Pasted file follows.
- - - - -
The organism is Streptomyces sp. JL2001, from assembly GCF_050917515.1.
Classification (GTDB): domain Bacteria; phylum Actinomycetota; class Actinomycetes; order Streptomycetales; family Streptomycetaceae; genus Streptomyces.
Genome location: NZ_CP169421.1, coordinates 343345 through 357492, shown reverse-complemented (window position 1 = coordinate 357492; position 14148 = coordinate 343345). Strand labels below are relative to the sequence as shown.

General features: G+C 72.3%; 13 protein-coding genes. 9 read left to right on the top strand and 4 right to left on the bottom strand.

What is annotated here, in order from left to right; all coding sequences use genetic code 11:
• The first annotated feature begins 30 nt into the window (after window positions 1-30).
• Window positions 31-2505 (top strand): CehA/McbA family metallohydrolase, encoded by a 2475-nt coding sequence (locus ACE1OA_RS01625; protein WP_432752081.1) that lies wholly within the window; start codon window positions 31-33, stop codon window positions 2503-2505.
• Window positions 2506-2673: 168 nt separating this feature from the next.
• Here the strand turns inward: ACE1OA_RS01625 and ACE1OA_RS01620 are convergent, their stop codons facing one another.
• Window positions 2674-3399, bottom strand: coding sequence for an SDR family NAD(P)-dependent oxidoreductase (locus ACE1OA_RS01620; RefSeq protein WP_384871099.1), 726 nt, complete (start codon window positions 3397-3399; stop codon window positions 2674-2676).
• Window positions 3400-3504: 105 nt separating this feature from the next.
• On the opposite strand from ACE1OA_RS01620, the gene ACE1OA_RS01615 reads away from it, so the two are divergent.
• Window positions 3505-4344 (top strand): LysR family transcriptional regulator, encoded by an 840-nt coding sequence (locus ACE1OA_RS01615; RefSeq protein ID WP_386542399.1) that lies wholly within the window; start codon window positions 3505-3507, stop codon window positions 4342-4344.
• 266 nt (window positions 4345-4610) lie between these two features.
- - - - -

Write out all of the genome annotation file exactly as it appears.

The organism is Streptomyces sp. JL2001, from assembly GCF_050917515.1.
Classification (GTDB): domain Bacteria; phylum Actinomycetota; class Actinomycetes; order Streptomycetales; family Streptomycetaceae; genus Streptomyces.
Genome location: NZ_CP169421.1, coordinates 343345 through 357492, shown reverse-complemented (window position 1 = coordinate 357492; position 14148 = coordinate 343345). Strand labels below are relative to the sequence as shown.

General features: G+C 72.3%; 13 protein-coding genes. 9 read left to right on the top strand and 4 right to left on the bottom strand.

What is annotated here, in order from left to right; all coding sequences use genetic code 11:
• The first annotated feature begins 30 nt into the window (after window positions 1-30).
• Window positions 31-2505 (top strand): CehA/McbA family metallohydrolase, encoded by a 2475-nt coding sequence (locus ACE1OA_RS01625; protein WP_432752081.1) that lies wholly within the window; start codon window positions 31-33, stop codon window positions 2503-2505.
• Window positions 2506-2673: 168 nt separating this feature from the next.
• Here the strand turns inward: ACE1OA_RS01625 and ACE1OA_RS01620 are convergent, their stop codons facing one another.
• Window positions 2674-3399, bottom strand: coding sequence for an SDR family NAD(P)-dependent oxidoreductase (locus ACE1OA_RS01620; RefSeq protein WP_384871099.1), 726 nt, complete (start codon window positions 3397-3399; stop codon window positions 2674-2676).
• Window positions 3400-3504: 105 nt separating this feature from the next.
• On the opposite strand from ACE1OA_RS01620, the gene ACE1OA_RS01615 reads away from it, so the two are divergent.
• Window positions 3505-4344 (top strand): LysR family transcriptional regulator, encoded by an 840-nt coding sequence (locus ACE1OA_RS01615; RefSeq protein ID WP_386542399.1) that lies wholly within the window; start codon window positions 3505-3507, stop codon window positions 4342-4344.
• 266 nt (window positions 4345-4610) lie between these two features.